As the labor market continues to resist the Federal Reserve’s efforts to cool it by raising interest rates, the number of Americans asking for unemployment benefits decreased once more last week.
The Labor Department said on Thursday that U.S. applications for unemployment benefits decreased by 12,000 to 237,000 for the week ended July 8 from 249,000 the previous week.
The claims’ four-week moving average, which helps to even out some of the week-to-week fluctuations, decreased by 6,750 to 246,750.
Applications for unemployment benefits are used as a proxy for the number of layoffs within a given week.
The week that concluded on July 1 saw a total of 1.73 million people get unemployment benefits, which is 11,000 fewer than the week before.
The number of unemployed claims appears to have risen beyond 260,000 for three weeks in late May and early June.
Even so, the Fed’s decision to forgo raising its benchmark interest rate at its next meeting may not have been influenced by that hike.
Since the COVID-19 pandemic struck in the spring of 2020, more than 20 million jobs have been lost in the U.S. economy at a dizzying rate.
Due to unusually strong job security and employer reluctance to lay off employees, Americans have experienced a favorable labor market.
Employers in the United States continue to increase employment at a solid rate each month, frequently surprising economists and presenting a generally positive image of the labor market and its 3.6% unemployment rate.
According to Fed experts, for inflation to decrease, the jobless rate must increase by far more than 4%. Despite the Federal Reserve’s vigorous rate-hiking campaign to combat persistent inflation not seen since the early 1980s, the U.S. economy has largely remained resilient.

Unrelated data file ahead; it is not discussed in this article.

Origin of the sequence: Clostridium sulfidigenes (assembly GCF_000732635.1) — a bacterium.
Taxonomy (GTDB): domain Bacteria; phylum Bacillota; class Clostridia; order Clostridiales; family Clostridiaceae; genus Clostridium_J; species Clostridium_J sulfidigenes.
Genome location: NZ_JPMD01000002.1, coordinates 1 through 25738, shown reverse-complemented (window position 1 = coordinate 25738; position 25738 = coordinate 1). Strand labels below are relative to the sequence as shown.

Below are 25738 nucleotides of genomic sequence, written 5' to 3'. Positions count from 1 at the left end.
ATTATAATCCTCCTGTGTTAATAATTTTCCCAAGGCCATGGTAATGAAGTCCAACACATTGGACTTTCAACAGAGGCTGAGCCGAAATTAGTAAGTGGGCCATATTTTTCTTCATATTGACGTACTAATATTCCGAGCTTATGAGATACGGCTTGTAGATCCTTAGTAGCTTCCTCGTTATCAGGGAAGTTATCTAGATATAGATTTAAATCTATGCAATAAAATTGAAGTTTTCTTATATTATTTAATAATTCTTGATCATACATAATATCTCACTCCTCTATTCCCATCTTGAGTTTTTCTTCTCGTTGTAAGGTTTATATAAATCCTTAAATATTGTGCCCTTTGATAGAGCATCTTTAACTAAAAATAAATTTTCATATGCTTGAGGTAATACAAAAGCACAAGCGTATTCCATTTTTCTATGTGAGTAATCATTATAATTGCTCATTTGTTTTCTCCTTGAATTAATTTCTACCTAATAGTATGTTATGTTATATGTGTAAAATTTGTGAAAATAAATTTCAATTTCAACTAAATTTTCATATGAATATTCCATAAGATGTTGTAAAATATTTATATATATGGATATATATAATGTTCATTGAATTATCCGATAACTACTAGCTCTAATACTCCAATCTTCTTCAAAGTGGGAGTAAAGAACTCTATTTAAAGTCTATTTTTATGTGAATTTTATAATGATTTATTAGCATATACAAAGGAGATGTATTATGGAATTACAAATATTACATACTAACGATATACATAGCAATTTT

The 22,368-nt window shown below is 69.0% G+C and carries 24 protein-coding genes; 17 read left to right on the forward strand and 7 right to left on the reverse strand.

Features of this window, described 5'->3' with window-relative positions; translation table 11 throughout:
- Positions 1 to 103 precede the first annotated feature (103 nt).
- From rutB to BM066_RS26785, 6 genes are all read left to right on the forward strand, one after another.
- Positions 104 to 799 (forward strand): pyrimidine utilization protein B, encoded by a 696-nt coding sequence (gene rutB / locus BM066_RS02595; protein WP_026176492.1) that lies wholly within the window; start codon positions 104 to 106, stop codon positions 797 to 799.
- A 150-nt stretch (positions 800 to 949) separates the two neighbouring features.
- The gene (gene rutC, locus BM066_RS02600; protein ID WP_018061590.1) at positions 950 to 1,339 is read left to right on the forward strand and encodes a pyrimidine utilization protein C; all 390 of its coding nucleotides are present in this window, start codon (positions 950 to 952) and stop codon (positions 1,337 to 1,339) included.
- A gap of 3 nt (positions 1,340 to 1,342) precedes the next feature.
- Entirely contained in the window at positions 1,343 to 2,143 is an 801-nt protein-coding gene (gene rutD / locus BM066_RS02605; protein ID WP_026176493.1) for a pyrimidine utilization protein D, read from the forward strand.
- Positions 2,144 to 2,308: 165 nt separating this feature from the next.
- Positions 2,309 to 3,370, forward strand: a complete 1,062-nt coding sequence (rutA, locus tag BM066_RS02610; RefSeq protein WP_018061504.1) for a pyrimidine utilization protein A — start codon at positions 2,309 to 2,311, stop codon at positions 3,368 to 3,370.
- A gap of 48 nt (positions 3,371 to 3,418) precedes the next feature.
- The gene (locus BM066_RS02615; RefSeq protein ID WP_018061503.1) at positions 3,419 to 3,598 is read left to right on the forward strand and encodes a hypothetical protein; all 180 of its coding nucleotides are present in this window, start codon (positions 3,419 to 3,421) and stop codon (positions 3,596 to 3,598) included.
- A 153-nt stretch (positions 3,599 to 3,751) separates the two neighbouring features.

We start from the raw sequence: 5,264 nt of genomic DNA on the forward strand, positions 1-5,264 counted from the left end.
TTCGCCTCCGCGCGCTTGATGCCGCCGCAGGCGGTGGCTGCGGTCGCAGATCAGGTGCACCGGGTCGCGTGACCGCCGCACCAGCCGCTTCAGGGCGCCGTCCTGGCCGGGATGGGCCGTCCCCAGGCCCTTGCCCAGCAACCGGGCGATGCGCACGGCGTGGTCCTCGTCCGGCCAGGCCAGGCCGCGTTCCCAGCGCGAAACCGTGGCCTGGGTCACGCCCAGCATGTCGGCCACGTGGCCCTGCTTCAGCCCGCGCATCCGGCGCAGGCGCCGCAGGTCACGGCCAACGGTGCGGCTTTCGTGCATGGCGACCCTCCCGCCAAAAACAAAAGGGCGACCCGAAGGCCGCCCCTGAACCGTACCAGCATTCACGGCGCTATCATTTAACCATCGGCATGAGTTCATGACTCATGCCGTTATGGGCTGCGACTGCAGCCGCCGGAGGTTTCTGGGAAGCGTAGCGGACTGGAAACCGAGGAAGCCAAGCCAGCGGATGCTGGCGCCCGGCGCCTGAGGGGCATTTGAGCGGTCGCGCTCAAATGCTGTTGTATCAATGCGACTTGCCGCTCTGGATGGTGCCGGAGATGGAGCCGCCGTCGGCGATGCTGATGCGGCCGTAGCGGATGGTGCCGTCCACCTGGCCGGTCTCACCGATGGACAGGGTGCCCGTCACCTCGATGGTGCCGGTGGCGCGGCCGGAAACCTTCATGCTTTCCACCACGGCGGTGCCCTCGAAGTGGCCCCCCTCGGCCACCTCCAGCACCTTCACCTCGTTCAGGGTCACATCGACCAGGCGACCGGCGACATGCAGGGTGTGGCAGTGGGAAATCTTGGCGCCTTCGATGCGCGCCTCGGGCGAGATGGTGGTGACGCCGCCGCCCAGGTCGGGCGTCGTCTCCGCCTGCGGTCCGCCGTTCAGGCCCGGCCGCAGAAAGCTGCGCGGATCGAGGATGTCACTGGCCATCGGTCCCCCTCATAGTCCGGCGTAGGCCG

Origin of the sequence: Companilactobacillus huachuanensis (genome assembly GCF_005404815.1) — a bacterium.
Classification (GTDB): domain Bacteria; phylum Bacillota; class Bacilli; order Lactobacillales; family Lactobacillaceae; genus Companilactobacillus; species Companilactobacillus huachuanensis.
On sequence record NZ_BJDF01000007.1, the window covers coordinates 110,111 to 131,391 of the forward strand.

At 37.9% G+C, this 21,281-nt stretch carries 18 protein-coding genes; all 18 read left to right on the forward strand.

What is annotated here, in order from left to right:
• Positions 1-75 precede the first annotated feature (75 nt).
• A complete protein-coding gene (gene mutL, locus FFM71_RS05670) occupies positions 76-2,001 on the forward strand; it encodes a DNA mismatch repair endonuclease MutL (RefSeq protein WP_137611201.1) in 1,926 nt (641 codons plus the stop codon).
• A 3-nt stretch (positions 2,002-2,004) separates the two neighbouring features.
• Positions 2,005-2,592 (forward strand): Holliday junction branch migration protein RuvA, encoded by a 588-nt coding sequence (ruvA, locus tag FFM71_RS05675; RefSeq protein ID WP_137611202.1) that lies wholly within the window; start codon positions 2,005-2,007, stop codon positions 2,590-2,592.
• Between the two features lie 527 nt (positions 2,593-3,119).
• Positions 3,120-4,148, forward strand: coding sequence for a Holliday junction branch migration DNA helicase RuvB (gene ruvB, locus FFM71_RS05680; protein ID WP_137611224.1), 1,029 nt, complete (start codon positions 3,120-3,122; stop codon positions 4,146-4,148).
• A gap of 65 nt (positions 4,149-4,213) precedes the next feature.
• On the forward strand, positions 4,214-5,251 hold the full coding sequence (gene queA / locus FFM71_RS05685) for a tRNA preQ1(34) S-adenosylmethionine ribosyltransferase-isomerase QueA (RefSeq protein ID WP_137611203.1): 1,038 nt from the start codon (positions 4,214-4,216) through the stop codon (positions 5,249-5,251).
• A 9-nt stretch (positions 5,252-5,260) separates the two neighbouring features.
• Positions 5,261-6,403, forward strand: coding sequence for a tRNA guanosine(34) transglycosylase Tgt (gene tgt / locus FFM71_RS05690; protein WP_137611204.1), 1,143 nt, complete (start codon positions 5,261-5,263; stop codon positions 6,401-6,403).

The rate increases have gradually assisted in reducing inflation, which dropped last month to its lowest level since the beginning of 2021. The government said two weeks ago that the U.S. economy expanded at a significantly faster rate, 2% annually, from January through March.
For the first time in 15 months, the Fed decided not to raise the benchmark borrowing rate in June, but several officials have stated that they anticipate raising rates by another half-point by the end of the year.
A lot of high-profile layoffs have recently occurred, primarily in the technology industry, where many businesses concede they employed too many staff during the pandemic.
In recent months, layoffs have been announced by IBM, Microsoft, Salesforce, Twitter, Lyft, LinkedIn, Spotify, and DoorDash, among others. Since November, two rounds of job losses have been disclosed by Amazon and Facebook’s parent company, Meta.
Aside from the computer industry, recent layoff announcements also included McDonald’s, Morgan Stanley, and 3M.
Because of increased borrowing rates, the manufacturing and real estate sectors have been shrinking. Higher interest rates have also been partially blamed for three bank collapses.